Commuter group denied latest one-seat ride request for Raritan Valley Rail line

Photo by Brian Trusdell
MANHATTAN BOUND — An eastbound train on NJ Transit’s Raritan Valley Line pulls into the Garwood train station. Raritan Valley Rail Coalition Chairman Peter Palmer recently said a one-seat ride into Manhattan on the route is unlikely in the near future.

UNION COUNTY, NJ — The Raritan Valley Rail Line Coalition has been seeking a direct route to Manhattan for nearly two decades. Its latest attempt to expand the limited “one-seat” ride options has been denied and further requests don’t appear to have a chance any time soon.
The RVRL citizens group met with NJ Transit staff Sept. 28 to propose an early evening one-seat ride to Manhattan. The proposal, which seeks to eliminate a train change in Newark, was turned down due to the shortage of track space in New York Penn Station, according to the coalition’s quarterly one-seat ride briefing.

“The Raritan Valley Line clearly deserves the one-seat ride into Manhattan,” coalition Chairman Peter Palmer told group members at a meeting held Oct. 30 at the Westfield Municipal Building. He added that, until improvements are made to rail tunnels beneath the Hudson River, a one-seat ride during rush hour is likely not possible. Without major construction, the only way to achieve the one-seat ride currently during peak hours would be to take away service from other lines, he said.

The Raritan Valley Line extends from Newark Penn Station through Union and Somerset counties before terminating at High Bridge in Hunterdon County.

“The main challenges with increasing one-seat rides for the Raritan Valley Rail Line remain lack of capacity in the Hudson River tunnels, lack of track space at New York Penn Station and lack of identified funding,” NJ Transit spokesman Jim Smith told LocalSource on Nov. 6.

The RVRL Coalition has been advocating for a one-seat ride since 1998 for several reasons, not solely confined to convenience; according to a statement on the group’s website, “While the ‘one-seat’ ride may seem like a convenience for commuters, in reality it will foster great economic growth along the whole corridor.”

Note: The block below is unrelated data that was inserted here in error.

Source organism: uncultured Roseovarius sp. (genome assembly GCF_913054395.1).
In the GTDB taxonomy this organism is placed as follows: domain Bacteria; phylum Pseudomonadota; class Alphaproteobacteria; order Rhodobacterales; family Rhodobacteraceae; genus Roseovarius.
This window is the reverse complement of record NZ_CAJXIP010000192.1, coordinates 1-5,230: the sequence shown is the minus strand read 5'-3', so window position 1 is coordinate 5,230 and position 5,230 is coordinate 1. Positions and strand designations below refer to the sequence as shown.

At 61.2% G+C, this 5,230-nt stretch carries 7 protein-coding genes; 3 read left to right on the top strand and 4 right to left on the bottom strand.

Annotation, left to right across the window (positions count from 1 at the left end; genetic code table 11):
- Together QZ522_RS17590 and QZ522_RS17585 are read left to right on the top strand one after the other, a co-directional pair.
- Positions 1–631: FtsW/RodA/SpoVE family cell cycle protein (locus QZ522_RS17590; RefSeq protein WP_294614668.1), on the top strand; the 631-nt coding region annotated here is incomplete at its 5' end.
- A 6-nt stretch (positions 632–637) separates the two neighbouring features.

Gene Jannotti of the Westfield Chamber of Commerce confirmed Palmer’s statement and told LocalSource in a Nov. 10 email that the one-seat ride to New York Penn Station would have significant financial benefits for the region.

“One-seat ride will give a tremendous boost to our economy as more and more people will want to locate in all of the areas along the Raritan Valley Rail Line and as a result it will increase local business,” Jannotti said. “As it is now, many local residents travel to other train stations that offer one-seat ride today. They would stay local if one-seat ride were offered.”

The promise of an easier commute and pathway into Manhattan is a major feature for developers. Russo Development is planning more than a complex of more than 300 units in Garwood, adjacent to the rail line.

3 Responses to "Commuter group denied latest one-seat ride request for Raritan Valley Rail line"

  1. Dave   November 24, 2017 at 2:40 pm

    What about weekends?

    Reply
  2. Roger Stryeski   November 24, 2017 at 7:06 pm

    Pipe dream since the present ridership numbers don’t justify the costs. This is more a political muscle attempt than having any present economic advantages.

    Reply
  3. Brian P Keane   December 7, 2017 at 2:35 pm

    I can’t understand why Union County residents have problems understanding this.? Its because the proposed 2012 tunnel wasn’t completed and the damage from Hurricane Sandy was worst than expected. It doesn’t bother me since I don’t travel to NYC than much anymore. But to the people who need to I hope your travel by SS discount…

    Reply

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